Healthy Living for the Elderly
It is an inevitable truth that as we age, keeping up with cleaning becomes more challenging. Regardless it also becomes more necessary to ensure that the house is clean to provide a healthy happy home. For the Seniors, it becomes imperative to create a system of cleaning techniques and support. This will allow for healthier living conditions and in respect longer lives. Here we have provided an overview on healthy home techniques for Seniors.
With a long life comes an accumulation of objects and memories. However more objects in the house allows for more places for dust to accumulate and makes the house harder to clean. If it is becoming too cumbersome, it may be time to pass sentimental items to loved ones or perhaps it’s time to store unused sentimental items in storage. Consider items that could be considered hazards and organize objects to keep all possessions orderly. For electronics and lamps, Professional organizer and family caregiver Carrie Kauffman recommends “placing cord organizers to keep them contained. Also consider any objects that may cause slipping hazards such as rugs. By having an organized and decluttered arrangement, your living space becomes easier to navigate that eases the cleaning process.
If you are struggling to declutter and organize, consider hiring a professional organizer or asking your home care assistant for assistance. Consider how the space is being used. Has an old family member’s room become a place for storage? Try to dream up the potential of what that room could be used for, whether it be a quite study or a sun-room. Not only is this a great way to declutter, but it’ll allow more freedom of house navigation.
If you or a loved one are having trouble navigating around the house, marking containers and goods may be a great way to add some extra organization to your living space. This should include lables for refrigerated goods and their time of expected expiration. Try to keep foods that are closer to expiration closer to the front of the fridge to ensure they don’t get lost in the shuffle. It is also wise to make it routine to check the fridge every couple of weeks for lost or expired foods.
For elders who are cleaning, it is important to protect oneself from being injured. Avoid bending or stretching when possible. If there is a job that requires bending or contortion of the body, try to limit work to 10 to 15 minutes or ask a care giver, family, or friends to provide the cleaning for you. Try diluting any cleaning solution into a bottle to refrain from having to bend down and dip the sponge into a bucket. For vacuuming, consider the floors you have and use a vacuum that accommodates for that flooring. Light weight vacuums typically have an option for hardwood floors so you should be able to avoid needing to sweep.
Cleaning an entire house can be daunting. However by setting cleaning tasks to specified days, you can create a rhythm that ensures that the house remains in a healthy condition and makes house cleaning more manageable. Prioritize rooms that are used the most such as the bathroom and kitchen, setting tasks by their importance. Tasks such as washing the dishes can be done on a nightly basis while vacuuming can be set as a weekly task.
Try not to put off the dishes, it is a daily task that can become cumbersome quite quickly. It is suggested that seniors clean dishes after every meal or at least daily. If dishes are becoming a problem, consider your cookware, it is much easier cleaning a glass dish used for baking then a cast iron skillet.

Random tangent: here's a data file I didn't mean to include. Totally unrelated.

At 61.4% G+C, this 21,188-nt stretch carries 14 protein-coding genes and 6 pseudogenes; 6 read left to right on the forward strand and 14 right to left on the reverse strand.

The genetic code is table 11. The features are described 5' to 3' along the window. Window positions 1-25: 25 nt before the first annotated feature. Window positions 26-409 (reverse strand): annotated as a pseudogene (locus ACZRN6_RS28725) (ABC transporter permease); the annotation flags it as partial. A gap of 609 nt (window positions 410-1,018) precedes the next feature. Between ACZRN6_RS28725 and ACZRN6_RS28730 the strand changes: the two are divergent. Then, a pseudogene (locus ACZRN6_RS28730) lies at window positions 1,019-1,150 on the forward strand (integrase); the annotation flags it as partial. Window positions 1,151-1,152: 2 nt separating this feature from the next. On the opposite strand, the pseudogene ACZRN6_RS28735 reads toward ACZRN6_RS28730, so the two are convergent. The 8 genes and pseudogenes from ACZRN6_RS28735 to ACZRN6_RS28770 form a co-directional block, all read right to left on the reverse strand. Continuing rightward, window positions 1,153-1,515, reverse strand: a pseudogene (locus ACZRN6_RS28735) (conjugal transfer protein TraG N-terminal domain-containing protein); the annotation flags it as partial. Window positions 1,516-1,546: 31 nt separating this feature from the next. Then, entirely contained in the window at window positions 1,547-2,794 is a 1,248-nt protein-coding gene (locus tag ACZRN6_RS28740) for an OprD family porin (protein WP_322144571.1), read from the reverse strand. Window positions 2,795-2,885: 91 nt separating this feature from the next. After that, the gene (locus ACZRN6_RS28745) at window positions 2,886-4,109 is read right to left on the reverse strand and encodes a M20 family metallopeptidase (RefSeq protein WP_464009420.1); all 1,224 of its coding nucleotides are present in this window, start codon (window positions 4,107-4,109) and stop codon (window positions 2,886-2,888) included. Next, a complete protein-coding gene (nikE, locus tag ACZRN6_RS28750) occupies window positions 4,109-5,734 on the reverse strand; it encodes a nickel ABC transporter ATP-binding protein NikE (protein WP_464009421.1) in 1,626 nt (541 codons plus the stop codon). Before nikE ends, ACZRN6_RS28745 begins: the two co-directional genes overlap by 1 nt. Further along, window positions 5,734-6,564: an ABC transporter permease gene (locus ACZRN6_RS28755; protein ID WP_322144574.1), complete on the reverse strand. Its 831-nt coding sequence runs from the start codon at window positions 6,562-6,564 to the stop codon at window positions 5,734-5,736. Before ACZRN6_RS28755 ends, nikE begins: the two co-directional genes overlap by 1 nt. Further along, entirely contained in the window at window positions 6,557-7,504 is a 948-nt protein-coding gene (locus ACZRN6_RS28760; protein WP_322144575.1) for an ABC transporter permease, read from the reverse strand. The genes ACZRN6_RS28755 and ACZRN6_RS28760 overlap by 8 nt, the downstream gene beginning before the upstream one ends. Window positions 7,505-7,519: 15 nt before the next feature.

Greener cleaning tools equates to a healthier home, a purer environment and better air quality. According to Leslie Reichart, a nationally-recognized green homekeeping expert and writer of the book The Joy of Green Cleaning, [when you use many cleaning products] “harmful chemicals are being released into the environment.” It’s important to stay mission focused. The purpose of cleaning is for health and safety so it’s important that you prioritize your health with cleaning. Avoid using chemicals with strong chemical odors; instead focus on green cleaning products.
Stayed tuned to the healthy home blog for more resources on green cleaning products. You can also contact us to get a professional green cleaner to providing a safe clean environment for living.
You want to ensure that you have a plan of support to assist your aging loved one. This can include establishing roles, delegating tasks and having an emergency assistance plan. It is also important for caregivers to consider your own health. Experts suggest the healthiest course of action for Seniors relying on care providers is that they should adopt minimalist living approaches while keeping the house organized. As a caregiver, if you find that you are spending too much time cleaning or organizing unnecessary unused items, it may be time for that item to go into storage or passed on.
Diminished vision and hearing, cognitive decline, and limitations in mobility are just a few of the many challenges brought on by aging. Despite these conditions, according to the AARP, 76% of adults 50 and older want to remain in their current homes.
For this reason, Caring.com has developed a resource to help seniors and their families determine if aging at home is a viable option. They detail programs, services, and other forms of support available in North Carolina to help aging residents continue to live at home. You can view it, as well as a guide to in-home care, here: